Alcohol, you see, is a depressant. When you consume it, your brain releases chemical stimulants to counter the effect and bring you back into homeostasis. But when the alcohol exits your system, those chemicals continue to be released, making it impossible to sleep soundly and making you wired, pretty much all the time if you drink regularly enough. Your brain does not associate the ensuing agitation and depression with these (and other) factors — but it does associate alcohol with a nice buzz. So you develop an itch to drink, to relieve symptoms the alcohol is actually inducing. Over time the itch grows (for some) into an irresistible craving. The escalation can be very slow and very subtle. I could go on, but the books do a much better job of explaining the physical, mental, and physiological dynamics. And there’s a lot more to it than what I’m sketching out here.
Another thing I was astounded to learn about in these books is the profoundly significant shortcomings of AA, the universally accepted treatment for alcohol addiction. Let me be clear: these authors are in no way condemning AA; in fact, they praise the organization for selflessly saving the lives of thousands if not millions of people — including people who might not be helped at all by the method they themselves advocate. And although I don’t recall any of them explicitly saying so, I can’t imagine any of the authors would advise someone to leave AA if it was helping them.
Nevertheless, the AA approach has problems which I had never stopped to consider.
First, AA is based on the idea that alcohol addiction is a disease called “alcoholism.” This is highly problematic. In the first place, there is no universally accepted definition of what constitutes being an alcoholic. There is no clinical test that can conclusively identify someone as having alcoholism, nor is there any gene that has been identified that causes the disease of alcoholism, nor is there even any definitive set of standards to describe the behavioral symptoms that conclusively diagnose alcoholism. The fact is, anybody who drinks alcohol is going to develop an addiction because our bodies are wired that way. It’s just a question of degree, of where one stands in the process.
However, stigmatizing alcohol addiction by labelling it as a disease called alcoholism actually encourages people to drink!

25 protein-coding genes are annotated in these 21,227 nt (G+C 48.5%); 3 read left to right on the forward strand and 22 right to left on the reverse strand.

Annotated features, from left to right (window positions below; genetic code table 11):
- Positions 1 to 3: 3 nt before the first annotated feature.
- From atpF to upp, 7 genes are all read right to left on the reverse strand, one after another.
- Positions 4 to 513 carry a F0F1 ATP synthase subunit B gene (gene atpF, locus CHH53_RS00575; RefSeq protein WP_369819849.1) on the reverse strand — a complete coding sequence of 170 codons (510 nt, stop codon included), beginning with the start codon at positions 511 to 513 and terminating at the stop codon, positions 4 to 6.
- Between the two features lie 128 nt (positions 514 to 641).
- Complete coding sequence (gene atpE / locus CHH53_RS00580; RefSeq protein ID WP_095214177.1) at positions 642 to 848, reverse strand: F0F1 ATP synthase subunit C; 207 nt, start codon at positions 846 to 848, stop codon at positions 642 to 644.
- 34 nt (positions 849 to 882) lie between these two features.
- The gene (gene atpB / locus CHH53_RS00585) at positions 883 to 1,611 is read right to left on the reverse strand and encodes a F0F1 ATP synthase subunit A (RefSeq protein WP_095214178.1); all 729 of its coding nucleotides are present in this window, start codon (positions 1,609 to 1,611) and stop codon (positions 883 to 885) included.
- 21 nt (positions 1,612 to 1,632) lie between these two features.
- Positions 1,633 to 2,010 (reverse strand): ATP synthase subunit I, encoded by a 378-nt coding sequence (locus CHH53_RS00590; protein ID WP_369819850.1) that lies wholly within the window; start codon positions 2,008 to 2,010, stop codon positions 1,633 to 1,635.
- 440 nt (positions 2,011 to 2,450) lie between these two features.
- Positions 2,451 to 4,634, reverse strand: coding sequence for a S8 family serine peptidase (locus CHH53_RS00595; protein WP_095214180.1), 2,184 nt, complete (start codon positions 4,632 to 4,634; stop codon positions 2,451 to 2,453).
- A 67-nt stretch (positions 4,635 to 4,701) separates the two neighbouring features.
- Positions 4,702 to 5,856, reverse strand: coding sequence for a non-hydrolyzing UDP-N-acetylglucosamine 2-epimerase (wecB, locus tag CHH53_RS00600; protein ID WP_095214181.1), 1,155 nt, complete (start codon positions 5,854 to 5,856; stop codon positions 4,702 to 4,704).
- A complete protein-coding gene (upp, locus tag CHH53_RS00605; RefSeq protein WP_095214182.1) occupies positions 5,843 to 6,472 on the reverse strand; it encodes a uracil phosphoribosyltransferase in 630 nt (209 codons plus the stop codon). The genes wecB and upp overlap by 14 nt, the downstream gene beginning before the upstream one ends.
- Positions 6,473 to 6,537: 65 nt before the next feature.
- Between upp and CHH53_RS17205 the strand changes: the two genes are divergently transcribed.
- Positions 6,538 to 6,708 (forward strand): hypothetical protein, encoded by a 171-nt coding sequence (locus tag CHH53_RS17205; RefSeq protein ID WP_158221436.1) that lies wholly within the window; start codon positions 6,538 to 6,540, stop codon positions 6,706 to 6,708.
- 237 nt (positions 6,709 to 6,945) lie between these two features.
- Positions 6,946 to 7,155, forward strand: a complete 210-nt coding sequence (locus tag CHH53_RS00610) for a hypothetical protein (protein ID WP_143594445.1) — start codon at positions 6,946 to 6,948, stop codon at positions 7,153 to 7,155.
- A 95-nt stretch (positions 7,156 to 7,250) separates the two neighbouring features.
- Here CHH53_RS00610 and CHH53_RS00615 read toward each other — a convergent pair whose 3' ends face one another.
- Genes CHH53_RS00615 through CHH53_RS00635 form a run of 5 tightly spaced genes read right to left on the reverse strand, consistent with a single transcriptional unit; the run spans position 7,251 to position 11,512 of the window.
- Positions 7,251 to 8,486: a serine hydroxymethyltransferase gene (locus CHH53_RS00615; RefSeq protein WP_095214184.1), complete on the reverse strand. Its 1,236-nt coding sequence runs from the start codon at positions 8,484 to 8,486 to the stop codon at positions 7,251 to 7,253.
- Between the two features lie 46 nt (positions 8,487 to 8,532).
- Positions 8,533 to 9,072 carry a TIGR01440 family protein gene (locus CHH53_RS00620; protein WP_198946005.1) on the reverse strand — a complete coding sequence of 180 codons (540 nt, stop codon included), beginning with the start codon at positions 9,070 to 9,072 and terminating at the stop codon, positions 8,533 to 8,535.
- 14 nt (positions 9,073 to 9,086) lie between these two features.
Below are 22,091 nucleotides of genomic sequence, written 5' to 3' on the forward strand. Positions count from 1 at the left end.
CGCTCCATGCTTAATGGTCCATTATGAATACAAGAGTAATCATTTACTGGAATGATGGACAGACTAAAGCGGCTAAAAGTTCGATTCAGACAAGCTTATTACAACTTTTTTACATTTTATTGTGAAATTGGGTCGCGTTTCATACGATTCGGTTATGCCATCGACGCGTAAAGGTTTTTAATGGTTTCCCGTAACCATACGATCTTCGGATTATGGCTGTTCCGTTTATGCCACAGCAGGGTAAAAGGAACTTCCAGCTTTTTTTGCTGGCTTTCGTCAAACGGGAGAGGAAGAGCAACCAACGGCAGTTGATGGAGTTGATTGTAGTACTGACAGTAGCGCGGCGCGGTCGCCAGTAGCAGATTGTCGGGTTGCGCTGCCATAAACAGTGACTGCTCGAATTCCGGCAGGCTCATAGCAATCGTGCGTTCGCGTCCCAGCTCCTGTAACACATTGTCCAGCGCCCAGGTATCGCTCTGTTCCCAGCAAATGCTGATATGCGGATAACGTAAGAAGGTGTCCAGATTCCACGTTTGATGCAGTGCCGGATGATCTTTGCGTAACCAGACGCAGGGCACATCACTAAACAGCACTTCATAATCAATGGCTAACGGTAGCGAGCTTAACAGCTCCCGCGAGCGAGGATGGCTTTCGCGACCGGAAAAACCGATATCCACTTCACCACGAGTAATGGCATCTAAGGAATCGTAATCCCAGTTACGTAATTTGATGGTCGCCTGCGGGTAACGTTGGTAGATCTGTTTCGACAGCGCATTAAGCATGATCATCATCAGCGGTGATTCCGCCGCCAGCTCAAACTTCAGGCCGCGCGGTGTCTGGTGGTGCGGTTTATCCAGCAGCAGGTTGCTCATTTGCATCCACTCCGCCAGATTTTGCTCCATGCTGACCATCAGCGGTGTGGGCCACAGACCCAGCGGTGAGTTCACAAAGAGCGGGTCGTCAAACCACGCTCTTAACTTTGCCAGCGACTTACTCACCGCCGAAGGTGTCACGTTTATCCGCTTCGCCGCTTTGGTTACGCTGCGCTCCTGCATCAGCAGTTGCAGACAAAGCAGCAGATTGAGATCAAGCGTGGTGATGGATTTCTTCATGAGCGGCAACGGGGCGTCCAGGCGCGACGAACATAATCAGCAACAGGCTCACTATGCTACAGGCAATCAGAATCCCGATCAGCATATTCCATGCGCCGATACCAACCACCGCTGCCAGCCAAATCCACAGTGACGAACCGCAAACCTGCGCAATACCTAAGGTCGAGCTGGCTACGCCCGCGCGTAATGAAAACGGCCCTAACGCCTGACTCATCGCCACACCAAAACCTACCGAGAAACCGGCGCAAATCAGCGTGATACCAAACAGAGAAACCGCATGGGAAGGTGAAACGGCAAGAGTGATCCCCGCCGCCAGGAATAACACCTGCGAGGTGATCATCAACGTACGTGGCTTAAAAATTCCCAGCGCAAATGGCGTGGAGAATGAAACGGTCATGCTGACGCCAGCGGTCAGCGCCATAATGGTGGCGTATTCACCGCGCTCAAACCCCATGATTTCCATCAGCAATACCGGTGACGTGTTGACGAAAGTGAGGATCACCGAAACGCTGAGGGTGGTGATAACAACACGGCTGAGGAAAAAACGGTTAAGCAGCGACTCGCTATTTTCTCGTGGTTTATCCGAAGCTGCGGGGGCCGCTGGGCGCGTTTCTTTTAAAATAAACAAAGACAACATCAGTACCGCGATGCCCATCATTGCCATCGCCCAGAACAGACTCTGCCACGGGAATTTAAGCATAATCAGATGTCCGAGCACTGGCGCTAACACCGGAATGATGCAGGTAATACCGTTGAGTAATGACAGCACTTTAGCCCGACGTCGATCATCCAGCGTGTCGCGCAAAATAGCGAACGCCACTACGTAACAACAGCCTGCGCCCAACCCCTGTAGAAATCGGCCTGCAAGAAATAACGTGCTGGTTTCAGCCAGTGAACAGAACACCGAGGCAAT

I think back. Even if I was having several drinks in an evening, even if I knew I was drinking more than I should, I’d think, well, at least I’m not an alcoholic! It was like having a “Get Out of Jail Free” card in my pocket 24/7. And I think this is a very common attitude, one that greatly discourages reflection and introspection.
The second problem with the AA approach is that the treatment is only slightly better than the “disease.” Someone entering AA has a terrible choice to make: either continue drinking until it kills me, or stop drinking and fight the urge to drink every minute of every day for the rest of my life. That kind of life is not very appealing; in fact, it’s rather terrifying. Having been faced with a similar choice in my many unsuccessful attempts to quit smoking cigarettes, I can easily understand why many participants in AA relapse.
And this is where the real beauty of these books comes in. As one of the authors says (Jason Vale, I think):
It is important to know when you are sick. But it is equally important to know when you are cured.
You are free of alcohol when you no longer want to drink.
With AA method, given its core principle of alcoholism being a permanent disease, one can never be free of the craving to drink. One can never be cured.
These three books, in contrast, advocate a different method, which is to understand what alcohol does to you with such clarity and impact that your conscious and subconscious mind no longer want anything to do with it. Cravings stop. You are cured.
It may sound too good to be true, but it definitely works for some people.
All three authors speak from experience about alcohol addiction. And the three books combine to make an exquisite whole, presenting very similar information with different styles that resonate in different ways. And the repetition is good, because it makes the message sink in.
- Annie Grace is in some respects a typical U.S. woman balancing family and career. Her story is one you can relate to if you’re anywhere in or near that world.
- William Porter is an English lawyer who takes a very methodical, factually-dense look at the issues.
- Jason Vale writes like a football coach delivering an inspiring halftime speech to a team that’s in trouble. He’s clear, emphatic, passionate, and funny.
And, even if you don’t drink or don’t care about stopping, the books are utterly fascinating simply on an intellectual level, as they explore social, cultural, commercial, behavioral, and biological aspects of alcohol that you may not have even stopped to think about.
You may be thinking at this point, I can control my drinking. I can stop any time I want. Perhaps so! There is an easy way to prove it: stop drinking. Not for a day or a week, but for a month. How do you feel? If you’re still interested in this topic 30 days from now, these books are great reads.